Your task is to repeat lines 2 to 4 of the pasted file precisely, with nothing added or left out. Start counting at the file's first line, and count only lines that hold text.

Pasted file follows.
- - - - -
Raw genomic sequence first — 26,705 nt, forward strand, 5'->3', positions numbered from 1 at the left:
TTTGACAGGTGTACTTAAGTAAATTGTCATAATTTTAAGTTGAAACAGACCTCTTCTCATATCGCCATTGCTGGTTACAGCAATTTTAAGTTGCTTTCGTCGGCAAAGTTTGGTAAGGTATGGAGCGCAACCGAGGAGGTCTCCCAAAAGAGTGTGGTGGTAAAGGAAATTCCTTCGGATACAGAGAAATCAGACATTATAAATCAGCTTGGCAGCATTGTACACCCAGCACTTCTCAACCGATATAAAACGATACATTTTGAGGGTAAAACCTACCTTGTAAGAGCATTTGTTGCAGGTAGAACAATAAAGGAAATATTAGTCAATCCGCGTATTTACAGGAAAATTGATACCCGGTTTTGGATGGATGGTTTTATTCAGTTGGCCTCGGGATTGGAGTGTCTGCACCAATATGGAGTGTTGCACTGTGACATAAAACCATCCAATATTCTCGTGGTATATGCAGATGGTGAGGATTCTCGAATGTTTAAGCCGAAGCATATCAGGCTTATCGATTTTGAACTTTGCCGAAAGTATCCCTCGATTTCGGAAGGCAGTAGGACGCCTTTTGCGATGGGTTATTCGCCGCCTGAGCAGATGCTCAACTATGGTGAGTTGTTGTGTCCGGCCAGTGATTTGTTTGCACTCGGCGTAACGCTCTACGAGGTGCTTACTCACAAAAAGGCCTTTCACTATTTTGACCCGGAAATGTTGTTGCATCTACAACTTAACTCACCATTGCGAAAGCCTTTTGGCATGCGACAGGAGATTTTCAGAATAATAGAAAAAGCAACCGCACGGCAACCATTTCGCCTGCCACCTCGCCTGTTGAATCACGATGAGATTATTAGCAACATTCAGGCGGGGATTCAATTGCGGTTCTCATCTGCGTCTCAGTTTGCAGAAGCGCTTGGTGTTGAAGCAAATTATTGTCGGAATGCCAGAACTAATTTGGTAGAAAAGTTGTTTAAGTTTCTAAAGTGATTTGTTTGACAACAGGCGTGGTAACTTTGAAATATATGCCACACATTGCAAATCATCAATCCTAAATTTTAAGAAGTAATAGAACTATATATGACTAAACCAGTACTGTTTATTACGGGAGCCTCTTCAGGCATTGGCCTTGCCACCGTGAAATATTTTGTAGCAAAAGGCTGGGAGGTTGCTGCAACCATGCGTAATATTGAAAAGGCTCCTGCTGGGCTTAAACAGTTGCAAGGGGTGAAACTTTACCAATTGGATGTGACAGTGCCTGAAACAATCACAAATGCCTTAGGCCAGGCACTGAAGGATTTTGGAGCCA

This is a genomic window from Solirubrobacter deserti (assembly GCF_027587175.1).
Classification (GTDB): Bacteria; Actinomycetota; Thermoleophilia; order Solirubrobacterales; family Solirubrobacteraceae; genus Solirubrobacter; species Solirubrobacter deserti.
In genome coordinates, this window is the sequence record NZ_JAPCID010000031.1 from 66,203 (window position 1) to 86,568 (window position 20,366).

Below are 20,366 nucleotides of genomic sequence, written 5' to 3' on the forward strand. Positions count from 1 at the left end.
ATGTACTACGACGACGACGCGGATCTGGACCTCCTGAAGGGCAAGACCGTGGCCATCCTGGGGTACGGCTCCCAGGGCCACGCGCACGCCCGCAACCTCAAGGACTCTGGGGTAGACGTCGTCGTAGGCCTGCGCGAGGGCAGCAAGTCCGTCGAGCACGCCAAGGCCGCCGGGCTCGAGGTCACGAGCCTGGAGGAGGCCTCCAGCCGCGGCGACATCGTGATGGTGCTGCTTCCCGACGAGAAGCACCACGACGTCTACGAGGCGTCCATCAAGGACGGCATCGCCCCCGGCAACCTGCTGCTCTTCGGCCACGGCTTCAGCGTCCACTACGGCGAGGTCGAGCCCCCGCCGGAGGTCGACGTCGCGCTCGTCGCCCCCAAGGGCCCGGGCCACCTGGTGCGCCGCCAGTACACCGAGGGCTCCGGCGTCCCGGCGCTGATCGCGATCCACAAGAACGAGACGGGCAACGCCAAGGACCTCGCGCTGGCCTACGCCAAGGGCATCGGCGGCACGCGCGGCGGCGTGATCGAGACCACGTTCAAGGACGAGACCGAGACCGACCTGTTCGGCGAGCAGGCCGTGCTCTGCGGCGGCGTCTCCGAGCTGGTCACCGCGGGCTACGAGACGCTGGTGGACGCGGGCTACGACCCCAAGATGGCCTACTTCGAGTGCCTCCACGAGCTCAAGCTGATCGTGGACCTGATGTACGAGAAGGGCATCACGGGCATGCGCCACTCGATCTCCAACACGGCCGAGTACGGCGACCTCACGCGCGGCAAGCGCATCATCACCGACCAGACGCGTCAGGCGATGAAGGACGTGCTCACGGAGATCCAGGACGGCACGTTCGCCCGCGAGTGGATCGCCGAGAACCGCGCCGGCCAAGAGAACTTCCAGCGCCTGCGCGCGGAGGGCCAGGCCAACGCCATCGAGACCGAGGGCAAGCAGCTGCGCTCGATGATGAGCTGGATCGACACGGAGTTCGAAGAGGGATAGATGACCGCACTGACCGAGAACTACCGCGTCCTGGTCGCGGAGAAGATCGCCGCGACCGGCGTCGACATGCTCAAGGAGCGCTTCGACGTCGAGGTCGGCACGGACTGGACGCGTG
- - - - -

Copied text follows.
TTTGACAGGTGTACTTAAGTAAATTGTCATAATTTTAAGTTGAAACAGACCTCTTCTCATATCGCCATTGCTGGTTACAGCAATTTTAAGTTGCTTTCGTCGGCAAAGTTTGGTAAGGTATGGAGCGCAACCGAGGAGGTCTCCCAAAAGAGTGTGGTGGTAAAGGAAATTCCTTCGGATACAGAGAAATCAGACATTATAAATCAGCTTGGCAGCATTGTACACCCAGCACTTCTCAACCGATATAAAACGATACATTTTGAGGGTAAAACCTACCTTGTAAGAGCATTTGTTGCAGGTAGAACAATAAAGGAAATATTAGTCAATCCGCGTATTTACAGGAAAATTGATACCCGGTTTTGGATGGATGGTTTTATTCAGTTGGCCTCGGGATTGGAGTGTCTGCACCAATATGGAGTGTTGCACTGTGACATAAAACCATCCAATATTCTCGTGGTATATGCAGATGGTGAGGATTCTCGAATGTTTAAGCCGAAGCATATCAGGCTTATCGATTTTGAACTTTGCCGAAAGTATCCCTCGATTTCGGAAGGCAGTAGGACGCCTTTTGCGATGGGTTATTCGCCGCCTGAGCAGATGCTCAACTATGGTGAGTTGTTGTGTCCGGCCAGTGATTTGTTTGCACTCGGCGTAACGCTCTACGAGGTGCTTACTCACAAAAAGGCCTTTCACTATTTTGACCCGGAAATGTTGTTGCATCTACAACTTAACTCACCATTGCGAAAGCCTTTTGGCATGCGACAGGAGATTTTCAGAATAATAGAAAAAGCAACCGCACGGCAACCATTTCGCCTGCCACCTCGCCTGTTGAATCACGATGAGATTATTAGCAACATTCAGGCGGGGATTCAATTGCGGTTCTCATCTGCGTCTCAGTTTGCAGAAGCGCTTGGTGTTGAAGCAAATTATTGTCGGAATGCCAGAACTAATTTGGTAGAAAAGTTGTTTAAGTTTCTAAAGTGATTTGTTTGACAACAGGCGTGGTAACTTTGAAATATATGCCACACATTGCAAATCATCAATCCTAAATTTTAAGAAGTAATAGAACTATATATGACTAAACCAGTACTGTTTATTACGGGAGCCTCTTCAGGCATTGGCCTTGCCACCGTGAAATATTTTGTAGCAAAAGGCTGGGAGGTTGCTGCAACCATGCGTAATATTGAAAAGGCTCCTGCTGGGCTTAAACAGTTGCAAGGGGTGAAACTTTACCAATTGGATGTGACAGTGCCTGAAACAATCACAAATGCCTTAGGCCAGGCACTGAAGGATTTTGGAGCCA

This is a genomic window from Solirubrobacter deserti (assembly GCF_027587175.1).
Classification (GTDB): Bacteria; Actinomycetota; Thermoleophilia; order Solirubrobacterales; family Solirubrobacteraceae; genus Solirubrobacter; species Solirubrobacter deserti.